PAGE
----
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Announcing the Publication of LA+TYRANNY
June 7, 2016
Philadelphia—The University of Pennsylvania School of Design announces the publication of the latest issue of the critically acclaimed interdisciplinary landscape architecture journal: LA+TRYANNY. From the first utopian impulse of Plato’s Republic to today's global border controls and public space surveillance systems, there has always been a tyrannical aspect to the organization of society and the regulation of its spaces. Tyranny takes many forms, from the rigid barriers of military zones to the subtle ways in which landscape is used to 'naturalize' power. What are these forms and how do they function at different scales, in different cultures, and at different times in history? How are designers and other disciplines complicit in the manifestation of these varying forms of tyranny and how have they been able to subvert such political and ideological structures? The new issue is available for purchase online at OroEditions.com and at select retailers.
In LA+TYRANNY semiotician Patrizia Violi, sociologist Mona Abaza, and landscape architect Nick Pevzner each examine the ways in which we express and memorialize certain traumatic events through art, design, and erasure. Geographer and political-ecologist Erik Swyngedouw explores the architecture of protest, while urbanist Stephen Graham looks to how art can work to highlight and destabilize what he calls the “new military urbanism.” Chang-tai Hung reveals the intriguing history behind Tiananmen Square and its place in Chinese political culture, while architectural historian Steve Basson examines the role of public squares as an urban formation synonymous with both the expression of freedom and of tyranny. In other essays, Jim Kennedy unpacks and critiques the ‘emergency’ architecture of refugee camps, Fionn Byrne explores connections between landscape architecture and the military in respect of design methodologies and technologies, Rodrigo Firmino discusses the rise of technological surveillance in today’s hyper-connected cities and its impact on public space, Christopher Marcinkoski assesses the tyranny of speculative urbanism in Africa, Casey Lance Brown examines the rise of stateless space at national borders, and Matthew Gandy shines a light on the very first tool of modern surveillance: artificial illumination.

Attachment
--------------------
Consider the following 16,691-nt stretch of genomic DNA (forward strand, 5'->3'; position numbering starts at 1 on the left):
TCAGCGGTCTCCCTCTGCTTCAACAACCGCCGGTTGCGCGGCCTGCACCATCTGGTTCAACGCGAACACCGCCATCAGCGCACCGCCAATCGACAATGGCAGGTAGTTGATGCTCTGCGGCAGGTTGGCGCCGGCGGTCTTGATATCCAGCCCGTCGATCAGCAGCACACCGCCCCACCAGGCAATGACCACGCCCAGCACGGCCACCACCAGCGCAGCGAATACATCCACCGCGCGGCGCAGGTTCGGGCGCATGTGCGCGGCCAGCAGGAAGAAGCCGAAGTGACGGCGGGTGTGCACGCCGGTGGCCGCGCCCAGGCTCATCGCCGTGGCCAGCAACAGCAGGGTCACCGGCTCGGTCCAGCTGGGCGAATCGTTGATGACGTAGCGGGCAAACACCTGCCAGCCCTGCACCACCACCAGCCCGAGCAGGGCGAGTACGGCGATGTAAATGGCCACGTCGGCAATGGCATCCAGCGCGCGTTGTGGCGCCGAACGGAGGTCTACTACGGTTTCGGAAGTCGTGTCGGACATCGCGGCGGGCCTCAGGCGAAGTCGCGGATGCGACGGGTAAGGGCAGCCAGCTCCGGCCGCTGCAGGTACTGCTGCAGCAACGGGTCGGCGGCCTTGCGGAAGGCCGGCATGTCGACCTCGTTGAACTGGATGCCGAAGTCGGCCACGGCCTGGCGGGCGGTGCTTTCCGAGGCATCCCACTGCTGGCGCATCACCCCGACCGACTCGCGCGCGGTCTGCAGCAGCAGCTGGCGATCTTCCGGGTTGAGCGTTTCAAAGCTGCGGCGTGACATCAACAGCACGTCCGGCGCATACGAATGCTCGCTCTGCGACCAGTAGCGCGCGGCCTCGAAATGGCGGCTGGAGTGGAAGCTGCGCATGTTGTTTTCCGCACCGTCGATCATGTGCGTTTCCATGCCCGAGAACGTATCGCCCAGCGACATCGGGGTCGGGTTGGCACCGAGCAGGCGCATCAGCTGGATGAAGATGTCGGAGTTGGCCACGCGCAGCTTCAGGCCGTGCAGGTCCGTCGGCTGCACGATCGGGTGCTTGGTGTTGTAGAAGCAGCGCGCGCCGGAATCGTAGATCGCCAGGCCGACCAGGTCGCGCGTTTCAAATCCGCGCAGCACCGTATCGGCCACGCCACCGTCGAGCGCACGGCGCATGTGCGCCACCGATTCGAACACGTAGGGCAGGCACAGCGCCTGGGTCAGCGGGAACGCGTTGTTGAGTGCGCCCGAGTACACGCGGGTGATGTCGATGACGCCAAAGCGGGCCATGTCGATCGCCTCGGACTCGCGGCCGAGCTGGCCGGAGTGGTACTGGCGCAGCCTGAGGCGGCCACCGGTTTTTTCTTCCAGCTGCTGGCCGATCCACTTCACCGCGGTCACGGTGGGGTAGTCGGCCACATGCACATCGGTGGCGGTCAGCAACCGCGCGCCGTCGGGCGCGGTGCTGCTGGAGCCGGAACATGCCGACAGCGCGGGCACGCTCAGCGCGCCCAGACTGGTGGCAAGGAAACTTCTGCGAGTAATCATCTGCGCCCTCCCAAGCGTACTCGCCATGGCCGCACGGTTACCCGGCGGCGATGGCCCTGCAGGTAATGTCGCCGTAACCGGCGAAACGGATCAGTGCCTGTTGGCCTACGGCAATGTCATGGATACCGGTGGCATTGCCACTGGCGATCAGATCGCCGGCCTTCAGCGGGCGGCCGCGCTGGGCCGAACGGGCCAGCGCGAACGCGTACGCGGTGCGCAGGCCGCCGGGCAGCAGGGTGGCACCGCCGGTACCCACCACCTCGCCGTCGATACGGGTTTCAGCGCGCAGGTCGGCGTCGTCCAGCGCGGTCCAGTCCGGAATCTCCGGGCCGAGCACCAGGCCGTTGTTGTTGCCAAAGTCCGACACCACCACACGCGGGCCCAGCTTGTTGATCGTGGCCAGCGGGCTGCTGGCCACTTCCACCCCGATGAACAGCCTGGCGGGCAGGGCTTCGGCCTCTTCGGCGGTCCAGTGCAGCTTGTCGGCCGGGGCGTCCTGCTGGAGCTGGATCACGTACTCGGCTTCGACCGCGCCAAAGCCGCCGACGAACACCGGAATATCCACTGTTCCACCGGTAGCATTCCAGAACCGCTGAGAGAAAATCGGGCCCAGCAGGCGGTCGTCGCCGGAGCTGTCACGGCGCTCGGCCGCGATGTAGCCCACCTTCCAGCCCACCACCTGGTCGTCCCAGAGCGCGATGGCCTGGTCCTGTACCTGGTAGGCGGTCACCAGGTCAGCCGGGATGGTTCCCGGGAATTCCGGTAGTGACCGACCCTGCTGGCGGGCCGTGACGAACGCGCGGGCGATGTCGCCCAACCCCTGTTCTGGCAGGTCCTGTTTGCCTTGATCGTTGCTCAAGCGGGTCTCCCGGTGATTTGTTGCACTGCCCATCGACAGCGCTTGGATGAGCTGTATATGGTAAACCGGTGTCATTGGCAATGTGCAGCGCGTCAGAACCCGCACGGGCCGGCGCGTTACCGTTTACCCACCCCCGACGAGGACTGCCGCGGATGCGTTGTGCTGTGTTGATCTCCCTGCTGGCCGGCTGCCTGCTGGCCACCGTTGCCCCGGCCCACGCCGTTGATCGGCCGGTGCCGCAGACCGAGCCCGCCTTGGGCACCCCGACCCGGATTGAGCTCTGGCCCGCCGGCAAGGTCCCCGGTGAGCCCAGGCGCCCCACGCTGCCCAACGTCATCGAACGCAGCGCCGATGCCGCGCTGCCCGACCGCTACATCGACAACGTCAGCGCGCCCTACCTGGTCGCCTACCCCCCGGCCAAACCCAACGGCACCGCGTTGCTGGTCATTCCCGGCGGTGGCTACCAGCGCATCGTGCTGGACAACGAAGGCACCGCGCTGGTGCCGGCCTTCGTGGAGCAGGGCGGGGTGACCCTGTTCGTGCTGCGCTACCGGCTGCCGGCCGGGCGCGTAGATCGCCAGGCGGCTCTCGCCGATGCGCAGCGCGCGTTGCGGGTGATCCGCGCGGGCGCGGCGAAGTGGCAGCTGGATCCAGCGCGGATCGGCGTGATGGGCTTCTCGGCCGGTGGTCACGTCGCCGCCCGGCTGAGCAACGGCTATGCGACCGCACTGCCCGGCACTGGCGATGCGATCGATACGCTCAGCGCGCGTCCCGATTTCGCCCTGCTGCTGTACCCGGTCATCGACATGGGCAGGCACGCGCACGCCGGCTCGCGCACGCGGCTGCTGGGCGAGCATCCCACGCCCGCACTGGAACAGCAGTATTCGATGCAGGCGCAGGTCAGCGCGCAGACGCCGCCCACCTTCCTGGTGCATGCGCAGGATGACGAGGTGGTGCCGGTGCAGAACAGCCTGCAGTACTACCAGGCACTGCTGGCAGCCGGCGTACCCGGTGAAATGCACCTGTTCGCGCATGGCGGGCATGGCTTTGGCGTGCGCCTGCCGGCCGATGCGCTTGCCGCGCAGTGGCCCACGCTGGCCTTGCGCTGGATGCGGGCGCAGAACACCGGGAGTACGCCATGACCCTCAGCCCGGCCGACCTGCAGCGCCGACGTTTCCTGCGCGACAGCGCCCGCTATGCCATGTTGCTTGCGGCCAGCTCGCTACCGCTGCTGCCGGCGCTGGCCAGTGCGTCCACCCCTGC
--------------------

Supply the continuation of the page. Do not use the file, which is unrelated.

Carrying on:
LA+TYRANNY also includes a provocative short-form essay by Richard Weller on the ubiquity of the Photoshopped landscape architectural view. Feature artists for this issue are Hasan Elahi, whose self-surveillance project, Tracking Transience, has become a thorn in the side of FBI intelligence gatherers, and Jesse Krimes, whose Apokaluptein installation at Eastern State Penitentiary uses prison-sourced materials to recreate a complex work devised during the artist’s own incarceration.
For review copies, contact Editor-in-Chief Tatum Hands, email@example.com.
LA+ brings together contemporary thinkers and designers in two lavishly illustrated issues annually. With the aim of revealing connections and building collaborations between landscape architecture and other disciplines, each issue’s theme is explored from multiple perspectives—not only that of designers, but also historians, artists, lawyers, psychologists, ecologists, planners, scientists, philosophers, and others.
To subscribe or join the mailing list to be notified of future issues, visit laplusjournal.com.
To purchase individual issues, visit OROEditions.com.
PennDesign is an inventive place of learning where the many fields of architecture, planning, preservation, landscape and the fine arts come together on shared ground. At PennDesign, we are dedicated to design that is creative in nature and transformative in impact. In a collaborative environment that fosters inquiry and experimentation, faculty and students seek to recast the distinction between theory and practice, expand knowledge and invention through research, and contribute works of value and beauty.
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